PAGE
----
As it is the case with pretty much any industrial sphere, auto industry too is – when it’s all said and done – simply a business. And many business ventures are threaded by often unexpected turn of events which may or may not influence their outcome. Being one of the largest and most important industries overall, auto industry has given us thousands upon thousands of nameplates over more than century of production. Needless to say, with so many models and automakers around; some of their ventures were bound to end up with undesired consequences. This time we’re reflecting on vehicles that missed production by a whisker, or ended up axed at their very beginnings. All of them were promised as more or less revolutionary vehicles and hopes were correspondingly high. When it came to crunch time, however, those promises were broken and we never got to see or enjoy the results.
Tucker 48 remains one of the biggest automotive what-ifs to this day. Most automakers back in the day thought about playing it safe and continued production where they left off before the war. Preston Tucker had a different vision. He intended to revolutionize the market and eliminate the technological status quo that’s become a routine after the WWII. All his hopes and dreams were aimed at Tucker 48 – innovative sedan with safety features galore. With safety and new technology being the emphasis, Tucker 48 was supposed to get the standard disc brakes, four wheel independent suspension, fuel injection, numerous crumple zones, safety cage and all instruments at hand’s reach. Mind you, that was way back in 1948. Sadly, Tucker’s dream never became a reality. Instead, it became one of automotive industry’s unfulfilled promises.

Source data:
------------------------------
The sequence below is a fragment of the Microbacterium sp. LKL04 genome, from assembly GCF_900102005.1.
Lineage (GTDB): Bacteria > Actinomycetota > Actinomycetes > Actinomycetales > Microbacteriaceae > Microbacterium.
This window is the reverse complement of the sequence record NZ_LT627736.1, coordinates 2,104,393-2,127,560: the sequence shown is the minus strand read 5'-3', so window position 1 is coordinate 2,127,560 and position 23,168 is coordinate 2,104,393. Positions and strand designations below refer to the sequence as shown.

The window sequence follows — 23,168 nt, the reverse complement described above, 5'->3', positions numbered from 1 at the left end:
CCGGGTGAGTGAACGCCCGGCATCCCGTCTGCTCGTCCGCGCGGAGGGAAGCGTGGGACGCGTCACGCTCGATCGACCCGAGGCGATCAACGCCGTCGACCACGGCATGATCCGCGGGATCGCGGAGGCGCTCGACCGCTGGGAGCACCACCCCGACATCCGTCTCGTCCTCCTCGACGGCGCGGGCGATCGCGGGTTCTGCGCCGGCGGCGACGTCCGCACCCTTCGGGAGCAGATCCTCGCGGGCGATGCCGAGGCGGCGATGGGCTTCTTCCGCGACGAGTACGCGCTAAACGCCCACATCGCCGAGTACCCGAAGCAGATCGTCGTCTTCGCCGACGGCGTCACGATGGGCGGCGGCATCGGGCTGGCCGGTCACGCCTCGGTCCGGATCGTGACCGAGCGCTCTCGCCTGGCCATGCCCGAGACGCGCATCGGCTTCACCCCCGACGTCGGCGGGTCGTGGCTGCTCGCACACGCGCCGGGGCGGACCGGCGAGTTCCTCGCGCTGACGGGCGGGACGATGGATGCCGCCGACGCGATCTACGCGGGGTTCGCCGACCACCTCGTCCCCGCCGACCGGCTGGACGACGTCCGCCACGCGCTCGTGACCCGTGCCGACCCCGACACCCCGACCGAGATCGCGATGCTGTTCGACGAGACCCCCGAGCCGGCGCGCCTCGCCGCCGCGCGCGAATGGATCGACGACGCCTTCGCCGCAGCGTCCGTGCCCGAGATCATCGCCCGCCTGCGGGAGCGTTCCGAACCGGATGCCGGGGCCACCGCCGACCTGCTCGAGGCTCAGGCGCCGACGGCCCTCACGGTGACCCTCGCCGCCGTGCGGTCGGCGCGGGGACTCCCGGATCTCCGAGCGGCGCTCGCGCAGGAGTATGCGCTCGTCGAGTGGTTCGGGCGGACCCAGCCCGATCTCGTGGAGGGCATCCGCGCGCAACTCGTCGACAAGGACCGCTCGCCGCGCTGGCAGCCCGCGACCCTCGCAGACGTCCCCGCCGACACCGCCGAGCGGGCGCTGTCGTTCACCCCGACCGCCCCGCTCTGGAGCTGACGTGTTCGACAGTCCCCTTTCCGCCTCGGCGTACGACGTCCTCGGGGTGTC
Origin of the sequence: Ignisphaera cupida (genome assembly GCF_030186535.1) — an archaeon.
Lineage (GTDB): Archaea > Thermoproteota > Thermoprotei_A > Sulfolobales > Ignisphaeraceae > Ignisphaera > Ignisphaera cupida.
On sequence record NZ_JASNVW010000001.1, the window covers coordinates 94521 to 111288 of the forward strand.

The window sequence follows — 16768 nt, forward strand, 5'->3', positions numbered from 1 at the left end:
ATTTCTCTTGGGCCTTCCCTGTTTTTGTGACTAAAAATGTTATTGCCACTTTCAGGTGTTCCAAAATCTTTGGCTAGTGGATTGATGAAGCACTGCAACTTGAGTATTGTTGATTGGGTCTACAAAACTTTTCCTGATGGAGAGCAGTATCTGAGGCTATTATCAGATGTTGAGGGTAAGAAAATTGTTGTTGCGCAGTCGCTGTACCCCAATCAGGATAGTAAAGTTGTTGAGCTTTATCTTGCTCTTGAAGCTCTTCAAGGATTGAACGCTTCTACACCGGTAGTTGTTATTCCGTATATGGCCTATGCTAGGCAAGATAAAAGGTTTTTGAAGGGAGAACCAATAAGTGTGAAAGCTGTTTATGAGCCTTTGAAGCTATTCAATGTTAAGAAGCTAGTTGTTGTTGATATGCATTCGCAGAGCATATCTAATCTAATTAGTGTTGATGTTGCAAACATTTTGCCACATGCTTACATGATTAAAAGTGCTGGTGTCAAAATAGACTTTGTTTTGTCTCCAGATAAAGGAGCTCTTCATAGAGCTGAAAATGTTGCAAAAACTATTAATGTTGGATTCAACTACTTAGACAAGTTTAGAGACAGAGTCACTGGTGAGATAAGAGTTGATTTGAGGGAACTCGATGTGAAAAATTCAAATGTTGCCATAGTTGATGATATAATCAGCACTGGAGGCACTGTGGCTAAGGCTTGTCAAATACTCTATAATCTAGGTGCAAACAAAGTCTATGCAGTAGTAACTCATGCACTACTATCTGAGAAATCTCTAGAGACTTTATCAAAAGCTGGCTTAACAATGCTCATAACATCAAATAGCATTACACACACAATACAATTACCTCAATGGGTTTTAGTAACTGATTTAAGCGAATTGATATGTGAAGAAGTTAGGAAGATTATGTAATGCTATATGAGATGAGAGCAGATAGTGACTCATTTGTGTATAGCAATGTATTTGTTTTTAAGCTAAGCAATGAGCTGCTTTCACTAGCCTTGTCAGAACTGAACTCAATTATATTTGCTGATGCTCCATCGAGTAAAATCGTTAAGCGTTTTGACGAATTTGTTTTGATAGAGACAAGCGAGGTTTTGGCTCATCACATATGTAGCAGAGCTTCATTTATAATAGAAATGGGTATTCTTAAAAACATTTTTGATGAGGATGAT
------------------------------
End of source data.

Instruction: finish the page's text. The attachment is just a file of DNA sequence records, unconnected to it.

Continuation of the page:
Before introduction, Tucker 48 was supposed to be marketed with a $1,000 sticker. After it was made, though, selling price stood at $2,450. And all that without cornerstone features like the fuel injection, disc brakes, and direct drive transmission. These had to be dropped or Tucker 48 would have been much more expensive. Even the way it was, it was already out of average Joe’s reach. Only 51 units were made before the company folded due to bad image created by media at the time. Preston Tucker was brought to court for alleged stock fraud by Securities and Exchange Commission. Although SEC failed to prove their case, and Tucker was acquitted of all charges, the company never recovered and become extinct by March 3, 1949.
In the end, Tucker 48 powered by 166-horsepower Aircooled Motors’ horizontally opposed flat-six ended up being one very fine car that goes for seven digits today. Since only 51 of them were made, it’s not hard to figure out why this is the case. Tucker even bough Aircooled Motors in order to secure the supply of engines for his own company. Needless to say, aircraft engine producer needed to cancel most of their then-current contracts, and they held no less than 65% of the post-war US aviation market’s demand at that time. The irony is that in one fell swoop, Tucker doomed, not one, but two companies as Aircooled Motors never recovered from this imposed short absence from the market.